The Polaroid Folding SX-70 on Steroids: A Review of MiNT Camera’s SLR670-S

The MiNT SLR670-S (right) and the original Polaroid Alpha 1 (left)

One of the frustrations of working with the Polaroid SX-70 camera is its fully automatic exposure system. As a well-seasoned photographer, I am accustomed to being in full control of setting aperture f-stops and shutter speeds to determine the correct exposure for my pictures. For Polaroid cameras—including the sophisticated folding SX-70 camera of the 1970s and 80s—the sole user control is the uncalibrated exposure compensation dial allowing the exposure to be adjusted lighter or darker by some unknown factor. Getting a good photo on the first try is unlikely and, on occasion, I have used an entire film pack to get one decently exposed image.

There is but one way to gain some semblance of exposure control on an SX-70 camera and that is to buy a specially modified version.

Enter MiNT Camera, a Hong Kong-based company that refurbishes vintage folding SX-70 cameras, installs new electronics and a new electric eye, reclads the camera with black or brown leather and adds a small exposure control module—something they call the Time Machine—that attaches to the camera’s flash socket. MiNT produces three versions of its camera: the SLR670m has the Time Machine, works with SX-70 and 600 films manually and with SX-70 in Auto mode or with the Time Machine detached; the SLR670-S adds an Auto mode for 600 film and the camera natively shoots Polaroid 600 film with the Time Machine detached; the SLR670-X adds external flash sync and metal cladding instead of the regular leather cladding. There is also a SLR670-S Classic model but it appears to use a pre-Alpha 1 version of the SX-70 camera and does not have a tripod socket—which I consider essential—or neck strap loops.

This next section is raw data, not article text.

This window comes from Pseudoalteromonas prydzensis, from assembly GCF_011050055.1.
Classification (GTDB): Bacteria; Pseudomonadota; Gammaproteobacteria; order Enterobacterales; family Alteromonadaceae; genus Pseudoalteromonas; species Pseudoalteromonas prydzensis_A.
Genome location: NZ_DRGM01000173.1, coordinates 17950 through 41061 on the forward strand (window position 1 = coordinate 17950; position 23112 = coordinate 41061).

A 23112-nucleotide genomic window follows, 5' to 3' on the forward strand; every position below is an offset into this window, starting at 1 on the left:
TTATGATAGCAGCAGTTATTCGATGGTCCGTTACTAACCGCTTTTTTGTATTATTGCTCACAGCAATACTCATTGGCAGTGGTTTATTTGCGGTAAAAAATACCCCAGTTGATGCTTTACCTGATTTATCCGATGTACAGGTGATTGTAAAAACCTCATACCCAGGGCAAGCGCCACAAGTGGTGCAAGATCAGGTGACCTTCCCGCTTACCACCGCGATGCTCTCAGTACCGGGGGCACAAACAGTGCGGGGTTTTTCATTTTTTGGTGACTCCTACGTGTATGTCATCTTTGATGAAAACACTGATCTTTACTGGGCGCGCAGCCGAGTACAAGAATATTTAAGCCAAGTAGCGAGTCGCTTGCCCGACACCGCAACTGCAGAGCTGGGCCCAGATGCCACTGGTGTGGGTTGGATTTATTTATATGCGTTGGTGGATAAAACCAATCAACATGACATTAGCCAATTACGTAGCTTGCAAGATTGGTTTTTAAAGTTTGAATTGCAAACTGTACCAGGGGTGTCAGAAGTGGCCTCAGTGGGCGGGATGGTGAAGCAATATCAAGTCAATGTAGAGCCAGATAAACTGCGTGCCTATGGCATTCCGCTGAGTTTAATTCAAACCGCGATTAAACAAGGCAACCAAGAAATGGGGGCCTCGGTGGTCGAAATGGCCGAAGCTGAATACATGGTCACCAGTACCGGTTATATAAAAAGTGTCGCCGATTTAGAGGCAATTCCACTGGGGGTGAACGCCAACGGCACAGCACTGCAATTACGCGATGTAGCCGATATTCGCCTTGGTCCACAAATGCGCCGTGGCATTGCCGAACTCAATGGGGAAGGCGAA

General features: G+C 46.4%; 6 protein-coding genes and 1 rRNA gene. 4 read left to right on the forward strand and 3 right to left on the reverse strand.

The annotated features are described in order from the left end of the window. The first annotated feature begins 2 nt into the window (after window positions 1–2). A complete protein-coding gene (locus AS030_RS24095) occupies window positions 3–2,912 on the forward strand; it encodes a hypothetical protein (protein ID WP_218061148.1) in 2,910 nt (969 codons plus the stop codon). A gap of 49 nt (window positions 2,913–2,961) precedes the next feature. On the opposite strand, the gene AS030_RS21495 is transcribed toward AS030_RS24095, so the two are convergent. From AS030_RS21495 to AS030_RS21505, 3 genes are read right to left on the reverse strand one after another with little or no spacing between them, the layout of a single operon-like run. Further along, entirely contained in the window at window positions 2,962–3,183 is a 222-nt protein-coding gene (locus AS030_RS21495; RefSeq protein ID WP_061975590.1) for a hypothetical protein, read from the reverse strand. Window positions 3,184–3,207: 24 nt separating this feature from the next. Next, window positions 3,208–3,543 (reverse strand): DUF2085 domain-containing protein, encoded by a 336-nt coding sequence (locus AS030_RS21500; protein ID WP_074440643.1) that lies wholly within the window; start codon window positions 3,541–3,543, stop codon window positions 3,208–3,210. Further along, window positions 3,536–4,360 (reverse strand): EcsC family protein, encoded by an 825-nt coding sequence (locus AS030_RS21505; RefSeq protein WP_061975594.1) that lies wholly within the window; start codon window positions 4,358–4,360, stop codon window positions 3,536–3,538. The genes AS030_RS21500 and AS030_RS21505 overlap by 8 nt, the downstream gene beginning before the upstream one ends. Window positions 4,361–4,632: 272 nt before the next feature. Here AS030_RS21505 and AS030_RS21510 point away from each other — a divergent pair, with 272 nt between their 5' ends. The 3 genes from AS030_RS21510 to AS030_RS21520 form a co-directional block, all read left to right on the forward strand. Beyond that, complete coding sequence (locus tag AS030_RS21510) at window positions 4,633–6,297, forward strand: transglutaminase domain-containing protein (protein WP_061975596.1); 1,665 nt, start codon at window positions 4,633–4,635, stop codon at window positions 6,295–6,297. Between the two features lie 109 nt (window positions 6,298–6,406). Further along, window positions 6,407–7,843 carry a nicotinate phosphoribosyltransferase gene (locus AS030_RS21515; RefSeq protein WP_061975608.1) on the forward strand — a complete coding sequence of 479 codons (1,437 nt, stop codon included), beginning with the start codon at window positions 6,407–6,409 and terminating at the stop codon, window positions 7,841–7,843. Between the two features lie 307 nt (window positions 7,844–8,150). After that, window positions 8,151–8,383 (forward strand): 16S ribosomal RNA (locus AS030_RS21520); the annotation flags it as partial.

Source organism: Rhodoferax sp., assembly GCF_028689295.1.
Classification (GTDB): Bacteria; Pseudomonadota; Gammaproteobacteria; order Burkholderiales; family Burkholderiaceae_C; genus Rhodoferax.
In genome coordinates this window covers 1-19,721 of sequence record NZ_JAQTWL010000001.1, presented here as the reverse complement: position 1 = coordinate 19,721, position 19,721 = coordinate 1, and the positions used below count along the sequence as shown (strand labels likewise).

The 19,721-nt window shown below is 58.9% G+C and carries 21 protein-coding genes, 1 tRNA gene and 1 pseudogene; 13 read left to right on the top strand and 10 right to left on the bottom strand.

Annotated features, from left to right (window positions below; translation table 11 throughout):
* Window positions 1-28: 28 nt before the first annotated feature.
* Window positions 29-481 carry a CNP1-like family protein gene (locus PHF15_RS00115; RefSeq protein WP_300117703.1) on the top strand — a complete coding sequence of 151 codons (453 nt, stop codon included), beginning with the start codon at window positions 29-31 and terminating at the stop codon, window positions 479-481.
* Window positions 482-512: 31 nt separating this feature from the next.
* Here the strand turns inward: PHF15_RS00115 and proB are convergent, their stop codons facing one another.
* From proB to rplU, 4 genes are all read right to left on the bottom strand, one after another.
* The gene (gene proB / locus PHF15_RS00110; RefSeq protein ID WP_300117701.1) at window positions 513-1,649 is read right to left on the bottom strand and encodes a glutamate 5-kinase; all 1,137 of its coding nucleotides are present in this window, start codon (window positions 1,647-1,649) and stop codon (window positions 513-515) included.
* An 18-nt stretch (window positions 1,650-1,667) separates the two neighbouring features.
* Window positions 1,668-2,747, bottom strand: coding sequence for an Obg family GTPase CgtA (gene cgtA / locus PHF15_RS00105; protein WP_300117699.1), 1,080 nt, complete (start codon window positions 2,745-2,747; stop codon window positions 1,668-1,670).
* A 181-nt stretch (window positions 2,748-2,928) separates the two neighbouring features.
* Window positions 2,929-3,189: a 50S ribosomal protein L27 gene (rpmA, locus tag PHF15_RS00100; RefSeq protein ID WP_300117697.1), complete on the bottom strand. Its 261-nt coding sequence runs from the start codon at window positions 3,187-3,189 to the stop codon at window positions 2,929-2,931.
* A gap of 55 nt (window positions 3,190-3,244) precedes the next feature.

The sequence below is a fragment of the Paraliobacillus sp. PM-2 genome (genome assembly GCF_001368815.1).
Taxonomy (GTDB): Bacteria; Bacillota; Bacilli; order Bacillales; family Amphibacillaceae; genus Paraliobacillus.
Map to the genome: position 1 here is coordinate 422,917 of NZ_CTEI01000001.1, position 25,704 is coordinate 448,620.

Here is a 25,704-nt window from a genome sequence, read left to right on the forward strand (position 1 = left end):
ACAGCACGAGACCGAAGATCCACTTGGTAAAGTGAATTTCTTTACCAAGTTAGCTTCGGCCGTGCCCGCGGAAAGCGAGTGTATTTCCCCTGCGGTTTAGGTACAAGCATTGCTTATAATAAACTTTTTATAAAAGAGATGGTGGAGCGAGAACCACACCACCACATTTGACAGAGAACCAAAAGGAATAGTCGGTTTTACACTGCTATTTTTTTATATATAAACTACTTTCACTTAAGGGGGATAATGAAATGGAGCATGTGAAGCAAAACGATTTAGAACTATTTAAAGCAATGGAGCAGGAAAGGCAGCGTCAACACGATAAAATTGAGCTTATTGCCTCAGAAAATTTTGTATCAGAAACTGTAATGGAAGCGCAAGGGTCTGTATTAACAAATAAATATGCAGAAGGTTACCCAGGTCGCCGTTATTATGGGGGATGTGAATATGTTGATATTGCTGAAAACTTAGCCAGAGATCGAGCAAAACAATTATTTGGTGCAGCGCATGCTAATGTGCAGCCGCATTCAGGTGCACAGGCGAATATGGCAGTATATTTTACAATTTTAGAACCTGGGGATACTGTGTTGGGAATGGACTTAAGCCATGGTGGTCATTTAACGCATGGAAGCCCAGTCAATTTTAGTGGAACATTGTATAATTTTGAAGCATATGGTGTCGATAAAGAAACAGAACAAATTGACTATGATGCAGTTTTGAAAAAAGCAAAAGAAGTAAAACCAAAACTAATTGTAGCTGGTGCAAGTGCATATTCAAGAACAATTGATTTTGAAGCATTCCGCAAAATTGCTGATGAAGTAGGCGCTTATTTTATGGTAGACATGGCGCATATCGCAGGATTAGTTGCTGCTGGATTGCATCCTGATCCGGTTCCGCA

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My WalkClickMake Roadmap for 2021

On a summer walk with Gail, 2020

It is hard to believe that one year ago today, in early March 2020, Gail and I were readying for a trip to France. We were to leave on March 30, arrive in Paris, make our way to the small city of Langres and continue our walk along the Via Francigena pilgrimage route towards Rome for another 550 kilometres.

One year later, and that trip is still on hold with no reasonable expectation that we can resume any sooner than the spring of 2022. While I am eager to get back on the trail—I will be in my seventieth year by then with many long walks still on the waiting list—life at home in Winnipeg has not been one of regrets. In spite of lockdowns and social distancing, my days seemed to overflow with creative exercises and hyper-local diversions. 

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Cold Weather Photography with a Polaroid SX-70

One of several limitations of the current crop of SX-70 films is their sensitivity to temperature. Taking a picture below 13°C could result in a dark, muddy image with a blue/green cast and lacking contrast. Technically, the developer “goo” that spreads across the image as it is ejected from the camera is, more likely than not, to spread unevenly, creating white splotches, spidery lines and/or a snowy field of white specks on the finished picture. 

Which is a dilemma if you live in Winnipeg, Canada as I do, where the winter lasts at least ffive months and the temperatures can dip into the minus 20s and 30s Celsius for days on end.

Packing my beautiful Polaroid folding SX-70 camera in a camera bag and waiting for summer to return, is not an option. I need to find a way that allows me successfully make a Polaroid picture in the midst of a cold prairie winter.